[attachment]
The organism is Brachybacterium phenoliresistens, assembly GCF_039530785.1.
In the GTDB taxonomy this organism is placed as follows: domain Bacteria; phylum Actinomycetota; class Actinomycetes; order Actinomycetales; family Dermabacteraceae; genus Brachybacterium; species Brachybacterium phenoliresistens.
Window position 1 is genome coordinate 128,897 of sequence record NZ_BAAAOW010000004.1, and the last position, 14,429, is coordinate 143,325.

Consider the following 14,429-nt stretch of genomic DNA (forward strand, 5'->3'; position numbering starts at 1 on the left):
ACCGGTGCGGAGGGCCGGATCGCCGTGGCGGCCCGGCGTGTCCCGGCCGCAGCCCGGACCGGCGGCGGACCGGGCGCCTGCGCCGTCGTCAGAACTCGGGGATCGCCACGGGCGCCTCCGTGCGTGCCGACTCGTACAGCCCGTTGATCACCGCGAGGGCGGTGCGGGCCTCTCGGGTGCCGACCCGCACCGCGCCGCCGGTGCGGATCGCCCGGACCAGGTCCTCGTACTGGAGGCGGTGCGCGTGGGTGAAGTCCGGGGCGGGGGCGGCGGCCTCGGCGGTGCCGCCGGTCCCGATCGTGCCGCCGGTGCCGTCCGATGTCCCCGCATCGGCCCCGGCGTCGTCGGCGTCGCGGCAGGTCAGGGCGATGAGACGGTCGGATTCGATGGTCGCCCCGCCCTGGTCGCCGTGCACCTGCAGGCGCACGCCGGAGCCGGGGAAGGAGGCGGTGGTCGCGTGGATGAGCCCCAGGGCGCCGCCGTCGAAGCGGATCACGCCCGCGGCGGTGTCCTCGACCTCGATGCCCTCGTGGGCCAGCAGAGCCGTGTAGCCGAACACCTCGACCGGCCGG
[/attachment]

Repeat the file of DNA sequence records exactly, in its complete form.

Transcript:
The organism is Brachybacterium phenoliresistens, assembly GCF_039530785.1.
In the GTDB taxonomy this organism is placed as follows: domain Bacteria; phylum Actinomycetota; class Actinomycetes; order Actinomycetales; family Dermabacteraceae; genus Brachybacterium; species Brachybacterium phenoliresistens.
Window position 1 is genome coordinate 128,897 of sequence record NZ_BAAAOW010000004.1, and the last position, 14,429, is coordinate 143,325.

Consider the following 14,429-nt stretch of genomic DNA (forward strand, 5'->3'; position numbering starts at 1 on the left):
ACCGGTGCGGAGGGCCGGATCGCCGTGGCGGCCCGGCGTGTCCCGGCCGCAGCCCGGACCGGCGGCGGACCGGGCGCCTGCGCCGTCGTCAGAACTCGGGGATCGCCACGGGCGCCTCCGTGCGTGCCGACTCGTACAGCCCGTTGATCACCGCGAGGGCGGTGCGGGCCTCTCGGGTGCCGACCCGCACCGCGCCGCCGGTGCGGATCGCCCGGACCAGGTCCTCGTACTGGAGGCGGTGCGCGTGGGTGAAGTCCGGGGCGGGGGCGGCGGCCTCGGCGGTGCCGCCGGTCCCGATCGTGCCGCCGGTGCCGTCCGATGTCCCCGCATCGGCCCCGGCGTCGTCGGCGTCGCGGCAGGTCAGGGCGATGAGACGGTCGGATTCGATGGTCGCCCCGCCCTGGTCGCCGTGCACCTGCAGGCGCACGCCGGAGCCGGGGAAGGAGGCGGTGGTCGCGTGGATGAGCCCCAGGGCGCCGCCGTCGAAGCGGATCACGCCCGCGGCGGTGTCCTCGACCTCGATGCCCTCGTGGGCCAGCAGAGCCGTGTAGCCGAACACCTCGACCGGCCGG